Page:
View Poll Results: Your Ideal Sensor Size?

Voters
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  • Less than 15 MP

    0 0%
  • 15-20 MP

    0 0%
  • 20-25 MP

    7 31.82%
  • 25-30 MP

    10 45.45%
  • 30-40 MP

    3 13.64%
  • 40-60 MP

    1 4.55%
  • Greater than 60 MP

    1 4.55%
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Thread: Ideal Number of Megapixels

  1. #1
    Super Moderator Kayaker72's Avatar
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    Ideal Number of Megapixels

    It seems like this topic is somewhat tirelessly debated, especially contrasting the 36 MP of the D800 against the 22 MP of the 5DIII. I was wondering what your ideal number of megapixels would be? Taking everything into account: file size, computing time, lens resolution, noise, as well as image resolution, ability to crop, etc.

    Just curious. I think in practice my ideal is 28-30 MP, so a little bit more than I have now (22.1 MP). I would probably upgrade my computer's processor to accomodate the larger files, but I am am planning on doing that soon anyway. I really love the concept of infinite resolution, but in practice, I just can't see myself needing it enough to justify the processing time and storage that would go with the larger files. Just a little more would be nice, but really, 22.1 is more than sufficient.

    But that is me, I was wondering if there was actually much demand for larger sensor sizes.

    Thanks,
    Brant

  2. #2
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    You should qualify that this is a FF discussion, otherwise you may get medium format and crop body responses that really do not compare.

    I want so many MP and so much resolution that I only need one lens, something around 24mm. Then I can just digitally crop out of the picture what I want. For instance wildlife, BIF and such.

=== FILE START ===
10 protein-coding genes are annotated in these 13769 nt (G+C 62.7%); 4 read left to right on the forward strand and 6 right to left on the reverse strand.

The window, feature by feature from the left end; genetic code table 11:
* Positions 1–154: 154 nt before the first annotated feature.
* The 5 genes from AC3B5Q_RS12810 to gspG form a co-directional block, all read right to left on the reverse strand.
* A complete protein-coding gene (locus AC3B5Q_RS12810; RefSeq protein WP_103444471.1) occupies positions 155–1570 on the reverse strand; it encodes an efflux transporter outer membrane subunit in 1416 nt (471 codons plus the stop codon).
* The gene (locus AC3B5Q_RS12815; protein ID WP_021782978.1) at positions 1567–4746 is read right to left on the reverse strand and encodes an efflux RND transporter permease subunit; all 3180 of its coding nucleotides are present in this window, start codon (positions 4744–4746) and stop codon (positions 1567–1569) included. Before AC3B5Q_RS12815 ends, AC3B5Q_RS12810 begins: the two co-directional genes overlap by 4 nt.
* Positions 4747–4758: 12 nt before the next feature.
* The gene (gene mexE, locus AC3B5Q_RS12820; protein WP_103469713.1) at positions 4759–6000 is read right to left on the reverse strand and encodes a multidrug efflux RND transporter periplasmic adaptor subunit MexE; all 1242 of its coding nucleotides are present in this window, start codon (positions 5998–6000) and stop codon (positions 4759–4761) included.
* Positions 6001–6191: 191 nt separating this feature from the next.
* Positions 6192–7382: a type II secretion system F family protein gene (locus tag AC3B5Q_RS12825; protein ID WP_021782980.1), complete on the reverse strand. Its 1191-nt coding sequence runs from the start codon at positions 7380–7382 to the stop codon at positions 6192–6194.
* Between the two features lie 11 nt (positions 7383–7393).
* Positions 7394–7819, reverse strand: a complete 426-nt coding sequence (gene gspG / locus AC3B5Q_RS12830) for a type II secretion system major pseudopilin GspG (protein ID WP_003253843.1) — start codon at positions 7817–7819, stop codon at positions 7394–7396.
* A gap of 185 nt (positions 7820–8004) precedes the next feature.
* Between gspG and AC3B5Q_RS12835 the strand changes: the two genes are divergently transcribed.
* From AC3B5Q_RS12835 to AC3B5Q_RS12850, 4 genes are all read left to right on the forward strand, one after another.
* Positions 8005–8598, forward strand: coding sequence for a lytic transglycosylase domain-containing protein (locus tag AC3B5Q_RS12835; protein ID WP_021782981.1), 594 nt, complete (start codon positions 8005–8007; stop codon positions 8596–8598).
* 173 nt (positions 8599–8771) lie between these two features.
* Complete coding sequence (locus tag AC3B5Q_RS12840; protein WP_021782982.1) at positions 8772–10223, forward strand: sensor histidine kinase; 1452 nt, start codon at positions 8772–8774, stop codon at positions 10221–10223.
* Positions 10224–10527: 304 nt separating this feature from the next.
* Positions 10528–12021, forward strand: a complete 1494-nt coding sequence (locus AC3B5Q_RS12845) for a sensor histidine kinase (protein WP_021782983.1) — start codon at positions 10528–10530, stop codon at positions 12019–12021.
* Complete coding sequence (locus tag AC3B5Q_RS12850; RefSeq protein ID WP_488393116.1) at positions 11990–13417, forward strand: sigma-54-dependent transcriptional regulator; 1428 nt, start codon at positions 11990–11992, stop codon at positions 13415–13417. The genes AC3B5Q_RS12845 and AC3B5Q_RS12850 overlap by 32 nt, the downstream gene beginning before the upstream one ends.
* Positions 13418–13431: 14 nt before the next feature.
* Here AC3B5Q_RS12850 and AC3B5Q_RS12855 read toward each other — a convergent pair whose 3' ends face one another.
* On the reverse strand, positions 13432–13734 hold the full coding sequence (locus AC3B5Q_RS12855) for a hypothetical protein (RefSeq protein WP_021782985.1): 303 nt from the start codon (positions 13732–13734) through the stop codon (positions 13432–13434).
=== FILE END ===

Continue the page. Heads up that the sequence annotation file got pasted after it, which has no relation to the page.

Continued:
Of course I want ISO performance so high that I can shoot stop action in low light (or on moonlit nights) and never have to worry about motion blur and camera shake again. This way I can take advantage of all the resolution without a tripod.

    But back to reality. I would welcome as much resolution and pixel density as offered for my landscapes, wildlife and macro photography.
    For everything else I think the 20-30 MP range is about right.

  3. #3
    Super Moderator Kayaker72's Avatar
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    Thanks Rick.... That would also be an amazingly sharp 24 mm lens. But Zeiss Otus seems to be going that way ....I didn't think about Medium Format. I was specifically thinking about FF or APS-C.

  4. #4
    Senior Member neuroanatomist's Avatar
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    Many 40D users who upgraded to the 7D complained that the images weren't as sharp as they expected. Same complaint from many D700 users who upgraded to the D800 (ignoring the AF issues). More MP means you need faster shutter speeds for handholding, and I expect there's a point of diminishing marginal returns with increasing MP.

  5. #5
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    Quote Originally Posted by neuroanatomist View Post
    Many 40D users who upgraded to the 7D complained that the images weren't as sharp as they expected. Same complaint from many D700 users who upgraded to the D800 (ignoring the AF issues). More MP means you need faster shutter speeds for handholding, and I expect there's a point of diminishing marginal returns with increasing MP.